It turns out that the house that the time traveler, whose name is Pack (Ian Michaels), lives in fifty years in the future is hosting a wedding reception on the day he ends up going back to. The camera crew was originally there to record the reception, but are recording him instead. The thing is, the way they are talking to Pack indicates that they already know most everything there is to know about him. They claim he’s been there off and on for a couple of hours and show him things he’s done. One of these is a drawing that Pack did explaining time travel to these folks. It serves two purposes now: it actually helps explain to Pack that he is going to make several trips back to this same wedding reception (although he doesn’t know why yet), and it helps keep clear for us, the viewers, which of these trips he is on as the movie goes along.
This is important because Pack can only stay in the past for 11 minutes at a time. If he misses his window to leave he will be permanently stuck in the past with no hope of ever being able to go back to his own time. Complicating matters for Pack is that it takes three months between returns to his own time for him to be able to make another trip. From the diagram showing eight different trips he knows he will be spending the next two years of his life coming back again and again to this same wedding reception. Why?
From what the camera crew can tell him, he apparently has developed (will develop) a quick connection to Cynthia (Christine Mauro), the woman who is planning the reception. In addition, there are other “mysteries” that Pack doesn’t know the answers to (or even realize are mysteries yet), such as why the bride is acting so bitchy and why the groom is drunker and drunker as the reception goes on.
The movie is told in a non-linear fashion. In fact, it is a bit like Memento in that we live the movie from the perspective of the time traveler who has no idea of what has gone on in the past, because it hasn’t happened to him yet. We are unraveling the sequences of events right along with Pack.
You may be asking, “why 11 minutes?” Alfred Hitchcock famously filmed Rope (1948) in eight 10 minute takes. Writer/director Bob Gebert filmed this movie in eight 11 minute takes. Each 11 minute experience that Pack has at this reception is an unbroken, single take. In addition, Gebert literally shot this entire film in a single day. In order to help accomplish this he did something pretty ingenious: the camera crew there to record the reception is actually Gebert’s own crew that is shooting the movie. This means there is no need to worry about the director (Gebert) or the sound guy being caught on camera or not. In fact, it is Gebert who ends up interacting with Pack quite a bit on these various trips. He is the one confronting Pack when Pack very first comes back in time.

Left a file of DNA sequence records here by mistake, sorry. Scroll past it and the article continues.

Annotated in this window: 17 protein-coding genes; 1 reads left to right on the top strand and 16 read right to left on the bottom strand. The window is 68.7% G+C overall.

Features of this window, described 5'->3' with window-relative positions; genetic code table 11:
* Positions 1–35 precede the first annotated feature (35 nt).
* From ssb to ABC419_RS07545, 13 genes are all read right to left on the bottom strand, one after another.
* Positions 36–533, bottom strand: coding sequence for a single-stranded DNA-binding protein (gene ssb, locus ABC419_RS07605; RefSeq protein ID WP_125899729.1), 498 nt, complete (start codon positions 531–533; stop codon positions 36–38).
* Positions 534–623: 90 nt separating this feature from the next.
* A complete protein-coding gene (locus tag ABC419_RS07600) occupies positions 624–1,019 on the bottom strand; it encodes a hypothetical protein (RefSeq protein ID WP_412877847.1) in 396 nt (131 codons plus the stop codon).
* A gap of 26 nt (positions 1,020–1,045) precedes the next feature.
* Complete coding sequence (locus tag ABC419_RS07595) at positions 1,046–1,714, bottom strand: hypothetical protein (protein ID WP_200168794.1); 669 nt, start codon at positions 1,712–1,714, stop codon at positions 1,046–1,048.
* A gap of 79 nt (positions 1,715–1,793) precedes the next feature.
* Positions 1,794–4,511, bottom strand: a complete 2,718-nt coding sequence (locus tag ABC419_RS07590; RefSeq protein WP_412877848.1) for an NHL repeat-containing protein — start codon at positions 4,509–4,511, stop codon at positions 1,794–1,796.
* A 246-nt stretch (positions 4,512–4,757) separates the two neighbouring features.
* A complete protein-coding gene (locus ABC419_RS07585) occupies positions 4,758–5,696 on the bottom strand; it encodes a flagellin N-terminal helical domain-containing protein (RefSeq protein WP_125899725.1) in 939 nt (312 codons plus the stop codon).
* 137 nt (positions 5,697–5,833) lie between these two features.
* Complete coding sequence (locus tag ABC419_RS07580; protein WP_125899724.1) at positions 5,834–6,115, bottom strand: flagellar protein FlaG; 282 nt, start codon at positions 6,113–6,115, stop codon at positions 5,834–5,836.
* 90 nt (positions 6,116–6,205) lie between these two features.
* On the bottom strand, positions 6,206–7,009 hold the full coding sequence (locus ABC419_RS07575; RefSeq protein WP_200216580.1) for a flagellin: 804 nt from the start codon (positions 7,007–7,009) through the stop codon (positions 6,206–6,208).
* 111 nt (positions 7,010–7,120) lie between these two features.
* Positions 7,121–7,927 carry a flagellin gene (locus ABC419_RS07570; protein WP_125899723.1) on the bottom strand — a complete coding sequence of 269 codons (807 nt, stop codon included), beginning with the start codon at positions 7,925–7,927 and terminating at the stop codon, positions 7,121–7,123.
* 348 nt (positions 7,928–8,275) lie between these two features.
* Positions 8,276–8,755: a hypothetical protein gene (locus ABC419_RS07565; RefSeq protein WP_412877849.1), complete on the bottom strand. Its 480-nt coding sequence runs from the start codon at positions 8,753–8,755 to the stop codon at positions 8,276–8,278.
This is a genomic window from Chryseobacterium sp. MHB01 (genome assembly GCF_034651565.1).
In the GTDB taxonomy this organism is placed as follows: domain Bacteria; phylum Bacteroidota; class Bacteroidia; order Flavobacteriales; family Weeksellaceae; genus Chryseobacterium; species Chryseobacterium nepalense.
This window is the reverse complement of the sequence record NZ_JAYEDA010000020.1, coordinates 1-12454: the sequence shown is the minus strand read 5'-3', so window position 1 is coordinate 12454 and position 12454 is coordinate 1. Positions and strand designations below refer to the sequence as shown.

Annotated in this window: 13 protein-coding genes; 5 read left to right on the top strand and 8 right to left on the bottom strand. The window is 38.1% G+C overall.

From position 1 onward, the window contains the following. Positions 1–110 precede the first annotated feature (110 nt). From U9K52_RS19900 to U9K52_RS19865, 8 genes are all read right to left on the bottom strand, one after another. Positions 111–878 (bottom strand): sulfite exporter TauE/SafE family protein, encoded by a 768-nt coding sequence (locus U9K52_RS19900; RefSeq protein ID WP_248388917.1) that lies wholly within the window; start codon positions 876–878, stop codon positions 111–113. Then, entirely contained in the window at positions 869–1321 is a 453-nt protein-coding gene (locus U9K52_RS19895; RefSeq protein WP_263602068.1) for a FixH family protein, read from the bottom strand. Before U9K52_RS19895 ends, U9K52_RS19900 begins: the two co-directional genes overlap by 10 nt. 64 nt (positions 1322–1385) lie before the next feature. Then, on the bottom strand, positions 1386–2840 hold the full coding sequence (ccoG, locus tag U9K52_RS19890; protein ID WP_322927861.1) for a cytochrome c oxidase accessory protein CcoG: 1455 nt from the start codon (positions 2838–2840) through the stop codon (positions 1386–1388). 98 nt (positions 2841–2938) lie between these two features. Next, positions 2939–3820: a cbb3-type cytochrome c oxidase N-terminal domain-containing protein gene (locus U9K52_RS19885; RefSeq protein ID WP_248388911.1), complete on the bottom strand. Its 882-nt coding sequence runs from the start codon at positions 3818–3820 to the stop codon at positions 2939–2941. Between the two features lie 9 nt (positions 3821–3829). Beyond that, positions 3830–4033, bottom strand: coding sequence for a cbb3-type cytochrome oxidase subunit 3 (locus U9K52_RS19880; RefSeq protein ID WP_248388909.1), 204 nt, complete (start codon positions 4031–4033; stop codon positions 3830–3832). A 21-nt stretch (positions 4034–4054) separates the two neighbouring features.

As Pack takes more and more trips we see the tables being reversed where he is the one familiar with many of the people at the reception, including the very skeptical camera crew. It takes a couple trips for him to semi-convince them he is who he says he is and for them to start following him around instead of doing their real jobs.
The negative comments I’ve read about this film are mostly to do with the plot. My guess is that people were expecting it to be more of a “world saver” with the dirty air cleanup problem. In actuality, that is just a maguffin to give an excuse for why he has traveled back in time. It’s also possible that some people simply didn’t pay attention during the various sequences, and so the movie didn’t make a lot of sense to them.
Make sure that you watch all the way through the credits. One of the mysteries does not get resolved until then. Remember that we are seeing everything from the camera that was originally there to record the wedding reception. A couple of times, though, it seemed like we were seeing something from a second camera’s perspective. I sort of wrote that off as an error on the filmmaker’s part, but it turns out that this has been a small, but important clue to the resolution of the film.
I mentioned Memento and Rope in comparison to this film. No, 11 Minutes Ago is not as good as either of those films, but considering the non-existent budget and local acting talent that Gebert had for the film I feel that the movie does quite a good job. Unless you only want big budget, flashy time travel movies, I highly recommend you see this film.
Chip’s Rating: 4 out of 5 stars
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